The Corporate Sustainability Reporting Directive (CSRD) is recent legislation that legally obligates many companies to report on their ESG matters in the near future.
Affected companies will be required to report in alignment with the European Sustainability Reporting Standards (ESRS), which lays out in detail how companies will be required to collect data and disclose against a variety of environmental, social and governance (ESG) related issues.
One of the core elements of the ESRS is the double materiality reporting standard, which outlines how companies define the issues relevant to them and that they must disclose against. Issues are selected based on two basic criteria – those matters that are financially material in influencing business value, those where the company impacts environment, society and other business through its activities. It is sufficient that a topic fulfils one of the two criteria for it to be disclosed in CSRD-compliant reporting.
Who will be affected?
It is estimated that 49.000 European companies will be subject to the CSRD and therefore required to issue CSRD-compliant reports. The CSRD applies to all listed companies on the EU regulated market, including SMEs, and large companies regardless of whether they are listed, granted that they meet two of the three following criteria:
- Revenues exceeding 40 million EUR in the financial year
- Assets exceeding 20 million EUR in the financial year
- Over 250 employees
Importantly, non-EU companies with substantial activity, i.e. turnover of over 150 million euro in the EU, will need to comply as well as small and non-complex financial institutions and captive insurance and reinsurance undertakings.
What will I need to report?
The ESRS offers guidance for companies as to what information they need to disclose in their reports according to the CSRD, and how to report it. It requires companies to report on the impacts of its operations and its value chain on the environment and people. In addition, companies must indicate how issues related to sustainability impact cash flow, financial position, and financial performance.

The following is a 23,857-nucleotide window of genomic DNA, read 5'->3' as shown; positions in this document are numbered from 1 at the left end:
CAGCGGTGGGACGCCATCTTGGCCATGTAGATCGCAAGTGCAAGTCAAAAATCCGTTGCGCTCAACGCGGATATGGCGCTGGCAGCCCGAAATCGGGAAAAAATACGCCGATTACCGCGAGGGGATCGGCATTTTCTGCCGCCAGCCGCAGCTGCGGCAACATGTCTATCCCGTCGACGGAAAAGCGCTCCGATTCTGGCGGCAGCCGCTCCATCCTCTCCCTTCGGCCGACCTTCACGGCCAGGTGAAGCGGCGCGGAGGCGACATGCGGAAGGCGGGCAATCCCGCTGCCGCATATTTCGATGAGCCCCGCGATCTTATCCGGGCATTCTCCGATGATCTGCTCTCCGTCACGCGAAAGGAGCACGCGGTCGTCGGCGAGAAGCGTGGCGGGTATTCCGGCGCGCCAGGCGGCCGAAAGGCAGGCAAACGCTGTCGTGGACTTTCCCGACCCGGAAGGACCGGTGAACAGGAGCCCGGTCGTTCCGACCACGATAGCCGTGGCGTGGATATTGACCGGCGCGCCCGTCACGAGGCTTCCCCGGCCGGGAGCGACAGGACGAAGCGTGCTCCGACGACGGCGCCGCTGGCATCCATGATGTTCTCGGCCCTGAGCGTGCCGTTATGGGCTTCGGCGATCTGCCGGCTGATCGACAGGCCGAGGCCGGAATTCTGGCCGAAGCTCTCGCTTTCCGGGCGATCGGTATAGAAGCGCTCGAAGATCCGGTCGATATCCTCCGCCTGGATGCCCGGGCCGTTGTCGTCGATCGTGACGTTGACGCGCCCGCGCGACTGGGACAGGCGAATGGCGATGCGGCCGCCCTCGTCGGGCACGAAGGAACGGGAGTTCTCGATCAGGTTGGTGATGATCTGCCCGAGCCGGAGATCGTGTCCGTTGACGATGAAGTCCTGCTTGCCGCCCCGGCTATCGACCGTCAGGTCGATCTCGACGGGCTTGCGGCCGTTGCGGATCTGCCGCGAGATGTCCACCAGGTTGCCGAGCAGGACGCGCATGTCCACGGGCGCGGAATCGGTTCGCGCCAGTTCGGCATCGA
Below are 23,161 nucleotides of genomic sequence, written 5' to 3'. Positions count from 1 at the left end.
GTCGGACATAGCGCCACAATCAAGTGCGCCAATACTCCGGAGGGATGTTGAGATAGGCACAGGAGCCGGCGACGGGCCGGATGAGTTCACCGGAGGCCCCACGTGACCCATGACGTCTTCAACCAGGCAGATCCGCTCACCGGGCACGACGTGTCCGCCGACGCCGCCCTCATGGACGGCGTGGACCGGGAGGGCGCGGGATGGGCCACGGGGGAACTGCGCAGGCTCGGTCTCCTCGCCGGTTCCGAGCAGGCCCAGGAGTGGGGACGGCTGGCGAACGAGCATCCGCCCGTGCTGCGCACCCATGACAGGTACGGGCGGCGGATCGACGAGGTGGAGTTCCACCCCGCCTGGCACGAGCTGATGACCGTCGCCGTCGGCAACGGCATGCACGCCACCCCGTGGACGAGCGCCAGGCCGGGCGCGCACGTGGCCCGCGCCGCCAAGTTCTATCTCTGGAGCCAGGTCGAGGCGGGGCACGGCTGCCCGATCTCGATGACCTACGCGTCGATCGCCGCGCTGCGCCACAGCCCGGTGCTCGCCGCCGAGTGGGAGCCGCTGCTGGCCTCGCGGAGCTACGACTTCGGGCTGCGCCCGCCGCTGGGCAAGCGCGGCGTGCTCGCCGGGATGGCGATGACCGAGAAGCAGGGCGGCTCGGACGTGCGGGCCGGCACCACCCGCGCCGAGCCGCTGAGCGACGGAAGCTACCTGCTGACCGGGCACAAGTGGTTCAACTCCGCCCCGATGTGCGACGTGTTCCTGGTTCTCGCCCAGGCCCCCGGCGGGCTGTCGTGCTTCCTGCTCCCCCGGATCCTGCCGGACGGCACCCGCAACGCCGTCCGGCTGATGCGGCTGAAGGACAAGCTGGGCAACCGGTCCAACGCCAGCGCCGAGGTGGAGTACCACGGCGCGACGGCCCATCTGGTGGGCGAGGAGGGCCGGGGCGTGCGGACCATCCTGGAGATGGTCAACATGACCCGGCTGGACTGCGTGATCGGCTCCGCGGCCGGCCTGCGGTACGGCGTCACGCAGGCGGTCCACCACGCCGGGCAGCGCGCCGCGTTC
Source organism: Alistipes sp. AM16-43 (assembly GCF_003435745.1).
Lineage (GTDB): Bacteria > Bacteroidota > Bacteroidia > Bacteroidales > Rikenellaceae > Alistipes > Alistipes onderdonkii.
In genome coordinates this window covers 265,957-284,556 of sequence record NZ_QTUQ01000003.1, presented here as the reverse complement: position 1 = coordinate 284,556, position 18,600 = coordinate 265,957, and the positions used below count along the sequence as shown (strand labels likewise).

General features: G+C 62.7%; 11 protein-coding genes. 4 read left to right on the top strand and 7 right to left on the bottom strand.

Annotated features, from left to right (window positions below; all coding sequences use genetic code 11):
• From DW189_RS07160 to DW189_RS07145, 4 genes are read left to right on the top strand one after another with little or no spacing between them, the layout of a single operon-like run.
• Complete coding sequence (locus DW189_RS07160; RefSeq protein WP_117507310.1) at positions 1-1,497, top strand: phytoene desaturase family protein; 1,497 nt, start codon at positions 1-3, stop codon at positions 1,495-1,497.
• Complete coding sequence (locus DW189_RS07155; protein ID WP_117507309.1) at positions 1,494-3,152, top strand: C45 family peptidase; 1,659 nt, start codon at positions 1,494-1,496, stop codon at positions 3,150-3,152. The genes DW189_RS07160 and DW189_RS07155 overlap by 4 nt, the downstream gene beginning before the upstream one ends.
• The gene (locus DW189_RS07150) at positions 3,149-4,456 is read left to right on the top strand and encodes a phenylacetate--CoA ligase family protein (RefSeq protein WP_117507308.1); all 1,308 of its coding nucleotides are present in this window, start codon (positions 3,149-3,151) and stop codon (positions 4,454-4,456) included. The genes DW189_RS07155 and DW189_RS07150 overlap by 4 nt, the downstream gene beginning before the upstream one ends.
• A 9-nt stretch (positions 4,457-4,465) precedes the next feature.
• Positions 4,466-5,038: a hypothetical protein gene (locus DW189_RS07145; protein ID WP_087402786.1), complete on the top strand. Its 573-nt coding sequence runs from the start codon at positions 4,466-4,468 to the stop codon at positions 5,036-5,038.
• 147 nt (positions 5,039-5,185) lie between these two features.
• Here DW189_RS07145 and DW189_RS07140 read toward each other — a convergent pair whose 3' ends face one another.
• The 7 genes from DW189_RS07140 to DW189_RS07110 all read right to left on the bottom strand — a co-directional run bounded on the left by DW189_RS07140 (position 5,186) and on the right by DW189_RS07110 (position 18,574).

There are 11 topic standards that fall under the three ESG areas:
- Environmental Climate change, pollution, water and marine sources, biodiversity and ecosystems, resource and circular economy.
- Social Workforce, workers in the value chain, affected communities, consumers and end users.
- Governance Governance, risk management, and internal control; business conduct.
Proportionate standards for listed small and medium enterprises (SMEs), as well as sector-specific standards are currently under discussion at EFRAG, the European Union’s Accounting Advisory Committee, and will be issued in the future.
I already report sustainability – how am I affected?
Even companies that already report under current rules will feel the impact of the CSRD and ESRS and need to prepare. The CSRD is not only aiming to multiply the number of companies that are required to report and introduce the obligation to report according to a double materiality standard, but also expanding the scope of what ESG information needs to be reported.
Companies reporting under GRI will be able to utilize their processes for gathering ESG data, but will have to add additional layers of granularity for their ESG line items and will also have to adapt to ESRS’ disclosure requirements which tend to be very technical and strict.
When will the rules come into effect?
The CSRD will first apply to large, listed companies that are already subject to the NFRD (the CSRD’s predecessor) from 1 January 2024 (requiring them to report in 2025 on 2024 data). Next in line will be large companies that are not subject to the NFRD. They will be subject to the Directive starting in 2025 and must include relevant disclosures about the 2025 financial year data in their 2026 reports. Small and medium enterprises and captive insurance undertakings will then follow suit, reporting in 2027 on 2026 data and finally, third-country undertakings will be obligated to report in 2029.
In the coming years, more companies will be required to better understand their ESG obligations and related data. The first step is to familiarize yourself with the draft ESRS and how they will affect your organization.
Contact us and let’s discuss how Sustainserv can help you implement the CSRD and ESRS. We can help you find out where you stand in terms of sustainability, when you are affected and what you need to do to comply with the CSRD and ESRS regulations.